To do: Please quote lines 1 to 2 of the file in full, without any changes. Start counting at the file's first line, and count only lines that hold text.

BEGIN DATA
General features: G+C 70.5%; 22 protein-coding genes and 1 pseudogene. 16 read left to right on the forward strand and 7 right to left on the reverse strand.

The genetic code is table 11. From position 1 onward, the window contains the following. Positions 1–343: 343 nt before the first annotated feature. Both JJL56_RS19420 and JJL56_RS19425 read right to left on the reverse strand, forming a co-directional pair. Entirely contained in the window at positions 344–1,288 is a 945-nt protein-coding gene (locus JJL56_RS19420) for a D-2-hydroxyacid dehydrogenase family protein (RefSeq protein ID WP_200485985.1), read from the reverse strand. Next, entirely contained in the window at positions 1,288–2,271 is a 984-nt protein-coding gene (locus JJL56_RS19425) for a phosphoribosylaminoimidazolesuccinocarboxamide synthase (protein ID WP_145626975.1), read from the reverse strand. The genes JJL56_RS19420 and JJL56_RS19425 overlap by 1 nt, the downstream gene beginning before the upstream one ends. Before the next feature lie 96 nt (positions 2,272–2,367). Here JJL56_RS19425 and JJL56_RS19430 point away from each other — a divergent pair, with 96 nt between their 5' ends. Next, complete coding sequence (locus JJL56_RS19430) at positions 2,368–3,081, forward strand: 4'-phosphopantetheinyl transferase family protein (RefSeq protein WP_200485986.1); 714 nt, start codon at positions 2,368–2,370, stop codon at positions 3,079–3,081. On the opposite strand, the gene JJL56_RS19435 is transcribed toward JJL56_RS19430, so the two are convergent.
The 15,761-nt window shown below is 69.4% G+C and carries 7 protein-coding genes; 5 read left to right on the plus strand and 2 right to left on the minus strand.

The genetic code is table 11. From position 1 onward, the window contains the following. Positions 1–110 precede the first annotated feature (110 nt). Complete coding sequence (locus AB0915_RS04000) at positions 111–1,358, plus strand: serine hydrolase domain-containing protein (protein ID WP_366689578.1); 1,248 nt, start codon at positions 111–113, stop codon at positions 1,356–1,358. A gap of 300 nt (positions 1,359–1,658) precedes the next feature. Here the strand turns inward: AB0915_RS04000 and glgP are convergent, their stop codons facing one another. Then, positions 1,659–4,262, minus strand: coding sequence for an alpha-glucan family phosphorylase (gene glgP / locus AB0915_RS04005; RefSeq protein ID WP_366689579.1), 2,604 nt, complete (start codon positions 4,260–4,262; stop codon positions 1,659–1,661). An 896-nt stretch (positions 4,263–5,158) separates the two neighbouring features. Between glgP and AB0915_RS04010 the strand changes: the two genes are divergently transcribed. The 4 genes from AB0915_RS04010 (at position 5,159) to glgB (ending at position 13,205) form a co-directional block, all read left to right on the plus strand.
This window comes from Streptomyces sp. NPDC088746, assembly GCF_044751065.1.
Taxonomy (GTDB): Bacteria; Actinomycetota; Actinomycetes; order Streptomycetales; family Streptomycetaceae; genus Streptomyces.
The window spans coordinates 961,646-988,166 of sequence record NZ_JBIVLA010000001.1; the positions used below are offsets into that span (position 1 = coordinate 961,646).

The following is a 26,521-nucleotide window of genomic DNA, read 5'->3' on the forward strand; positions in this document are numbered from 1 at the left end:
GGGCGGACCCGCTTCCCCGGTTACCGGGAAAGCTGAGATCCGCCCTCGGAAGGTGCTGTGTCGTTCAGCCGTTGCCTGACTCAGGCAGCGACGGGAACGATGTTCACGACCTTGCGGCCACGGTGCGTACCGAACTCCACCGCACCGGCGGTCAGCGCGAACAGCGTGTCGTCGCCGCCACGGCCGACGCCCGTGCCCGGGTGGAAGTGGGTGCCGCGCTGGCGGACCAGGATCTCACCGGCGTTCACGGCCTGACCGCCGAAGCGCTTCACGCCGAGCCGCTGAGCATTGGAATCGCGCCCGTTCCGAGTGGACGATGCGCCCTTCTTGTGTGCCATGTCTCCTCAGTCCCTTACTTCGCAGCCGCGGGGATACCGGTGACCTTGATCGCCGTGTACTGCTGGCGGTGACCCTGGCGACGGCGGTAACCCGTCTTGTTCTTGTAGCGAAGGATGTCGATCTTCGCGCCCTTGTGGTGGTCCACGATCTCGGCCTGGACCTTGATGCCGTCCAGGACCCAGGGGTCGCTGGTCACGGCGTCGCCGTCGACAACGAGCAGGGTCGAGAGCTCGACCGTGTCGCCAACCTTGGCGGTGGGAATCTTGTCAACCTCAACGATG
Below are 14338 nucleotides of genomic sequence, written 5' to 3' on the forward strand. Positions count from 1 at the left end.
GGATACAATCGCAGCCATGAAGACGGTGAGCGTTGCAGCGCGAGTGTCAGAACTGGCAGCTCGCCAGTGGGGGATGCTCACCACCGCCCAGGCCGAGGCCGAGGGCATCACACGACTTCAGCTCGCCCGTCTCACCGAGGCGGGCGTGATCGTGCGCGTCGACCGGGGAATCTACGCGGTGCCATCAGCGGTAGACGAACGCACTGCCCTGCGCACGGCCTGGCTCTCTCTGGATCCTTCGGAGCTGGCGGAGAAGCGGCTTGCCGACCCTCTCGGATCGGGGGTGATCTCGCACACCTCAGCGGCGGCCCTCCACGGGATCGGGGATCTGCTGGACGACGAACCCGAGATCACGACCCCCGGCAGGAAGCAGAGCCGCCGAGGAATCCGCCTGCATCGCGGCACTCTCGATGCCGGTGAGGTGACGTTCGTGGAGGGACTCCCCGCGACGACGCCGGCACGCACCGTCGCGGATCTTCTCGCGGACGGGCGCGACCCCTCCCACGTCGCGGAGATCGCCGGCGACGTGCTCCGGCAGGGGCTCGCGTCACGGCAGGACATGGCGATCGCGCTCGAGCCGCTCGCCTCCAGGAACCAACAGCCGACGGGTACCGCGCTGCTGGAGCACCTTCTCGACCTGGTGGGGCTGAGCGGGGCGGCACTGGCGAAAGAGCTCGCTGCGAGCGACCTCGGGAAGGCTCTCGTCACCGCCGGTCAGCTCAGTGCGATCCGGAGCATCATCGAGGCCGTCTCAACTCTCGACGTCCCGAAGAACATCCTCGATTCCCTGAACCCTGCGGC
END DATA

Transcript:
General features: G+C 70.5%; 22 protein-coding genes and 1 pseudogene. 16 read left to right on the forward strand and 7 right to left on the reverse strand.

The genetic code is table 11. From position 1 onward, the window contains the following. Positions 1–343: 343 nt before the first annotated feature. Both JJL56_RS19420 and JJL56_RS19425 read right to left on the reverse strand, forming a co-directional pair. Entirely contained in the window at positions 344–1,288 is a 945-nt protein-coding gene (locus JJL56_RS19420) for a D-2-hydroxyacid dehydrogenase family protein (RefSeq protein ID WP_200485985.1), read from the reverse strand. Next, entirely contained in the window at positions 1,288–2,271 is a 984-nt protein-coding gene (locus JJL56_RS19425) for a phosphoribosylaminoimidazolesuccinocarboxamide synthase (protein ID WP_145626975.1), read from the reverse strand. The genes JJL56_RS19420 and JJL56_RS19425 overlap by 1 nt, the downstream gene beginning before the upstream one ends. Before the next feature lie 96 nt (positions 2,272–2,367). Here JJL56_RS19425 and JJL56_RS19430 point away from each other — a divergent pair, with 96 nt between their 5' ends. Next, complete coding sequence (locus JJL56_RS19430) at positions 2,368–3,081, forward strand: 4'-phosphopantetheinyl transferase family protein (RefSeq protein WP_200485986.1); 714 nt, start codon at positions 2,368–2,370, stop codon at positions 3,079–3,081. On the opposite strand, the gene JJL56_RS19435 is transcribed toward JJL56_RS19430, so the two are convergent.